What's become of our host? Has the meaning of his own blog escaped him, so that he can no longer write coherent sentences?

Melody said...

It may be because of the new job, but if that's the case I have to say he needs to take a serious look at his priorities.

Jason Hesiak said...

Doyle and Melody...that was funny of both of you...

Maybe there's a virtual flog of someone else occuring in his head, and we just aren't seeing it. Or maybe someone else is secretly doing a flog of him elsewhere, and we aren't seeing that either.

Jonathan Erdman said...

John,

It is interesting to me that you mentioned that there is "probably one thing by which we define the meaning of our lives," but that we probably can't get at it even after being picked at and probing.

Question: If there is, in fact, one thing by which we define the meaning of our lives, would it be an appropriate goal of psychology/counseling to align the various factors of one's life with that single meaning/purpose?

I think of Viktor Frankl and his logotherapy.

Jonathan Erdman said...

Jason,

I think the term you are looking for is bff.

ktismatics said...

"Question: If there is, in fact, one thing by which we define the meaning of our lives, would it be an appropriate goal of psychology/counseling to align the various factors of one's life with that single meaning/purpose?"

This assumes that the person's single meaning/purpose is worth sustaining. Maybe it needs to be shaken up, undermined, overhauled, etc. Maybe it's too much of a "totalizing discourse," keeping the person from acknowledging other values/loves/wants/etc. that never get to see the light of day. Maybe it's an inherited meaning that needs to be reconsidered, or an idealized picture of what one "ought" to value and that makes the person feel inadequate for not living up to this image.

But sure, I think meaning is a lot of what therapy should be about. In fact, I suspect that clarifying meaning and purpose should be the central meaning and purpose of therapy. But I'm not persuaded that helping the person engineer the rest of his/her life in accordance with a single meaning is the therapist's job -- at least it's not the job I want. Then if the grand self-integration scheme succeeds it's my success; if it fails it's my failure. I'd rather focus on awareness than on action plans.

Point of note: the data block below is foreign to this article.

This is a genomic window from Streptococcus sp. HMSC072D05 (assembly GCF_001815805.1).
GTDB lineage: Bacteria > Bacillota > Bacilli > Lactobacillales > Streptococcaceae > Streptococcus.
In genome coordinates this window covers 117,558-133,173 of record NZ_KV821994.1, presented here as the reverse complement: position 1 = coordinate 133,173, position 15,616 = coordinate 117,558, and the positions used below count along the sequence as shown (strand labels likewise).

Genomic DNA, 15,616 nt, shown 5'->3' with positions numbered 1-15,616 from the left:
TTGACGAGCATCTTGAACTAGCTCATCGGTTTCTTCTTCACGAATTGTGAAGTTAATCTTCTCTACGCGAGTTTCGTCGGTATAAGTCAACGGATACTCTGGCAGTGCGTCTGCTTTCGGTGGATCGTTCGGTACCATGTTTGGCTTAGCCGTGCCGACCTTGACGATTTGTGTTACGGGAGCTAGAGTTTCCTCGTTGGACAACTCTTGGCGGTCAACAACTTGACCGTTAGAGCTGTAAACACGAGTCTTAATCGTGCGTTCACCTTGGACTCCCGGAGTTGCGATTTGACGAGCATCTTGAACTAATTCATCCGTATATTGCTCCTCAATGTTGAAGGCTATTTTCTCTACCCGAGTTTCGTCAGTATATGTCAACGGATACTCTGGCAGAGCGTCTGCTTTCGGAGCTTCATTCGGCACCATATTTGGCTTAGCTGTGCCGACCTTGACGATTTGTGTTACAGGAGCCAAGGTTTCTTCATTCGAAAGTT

Oh, and by the way, did you know that the South Park guys are Boulder dudes?

Jonathan Erdman said...

Yes, good thoughts.

And, yes, I knew the South Park guys were from Boulder. I don't know that any other city/town/village in the world could have produced South Park creators. Those guys have incredible imaginations and creativity.

Jason Hesiak said...

So, you're Kenny, I'm Cartman. You were off saving the world...in the world of the dead. Of course, now you're back to life, and its the next episode. I like cheesey puffs. Respect my authority.

I did not know those guys were from Boulder.

Jonathan Erdman said...

The traditional view is that Jesus is the meaning in life.

Let's assume that Calvinism is correct in their view of the Elect: That some are predestined for salvation and others are not.

In terms of our discussion on the Meaningfulness of Life what are the implications for the non-elect? If you are in a position of being a non-elect reprobate and you will remain so for the remainder of your life, then will Jesus make your life more meaningful? Or would Jesus make your life less meaningful?

I guess I bring this out as one possible example of how there may not be One Ultimate Meaning in life for all people at all times...

ktismatics said...

That sounds like the plot for a novel. Does "Left Behind" follow any characters who know they're not going to be chosen but who are otherwise interesting, nice people? I wonder if there are others in fiction who meet this description.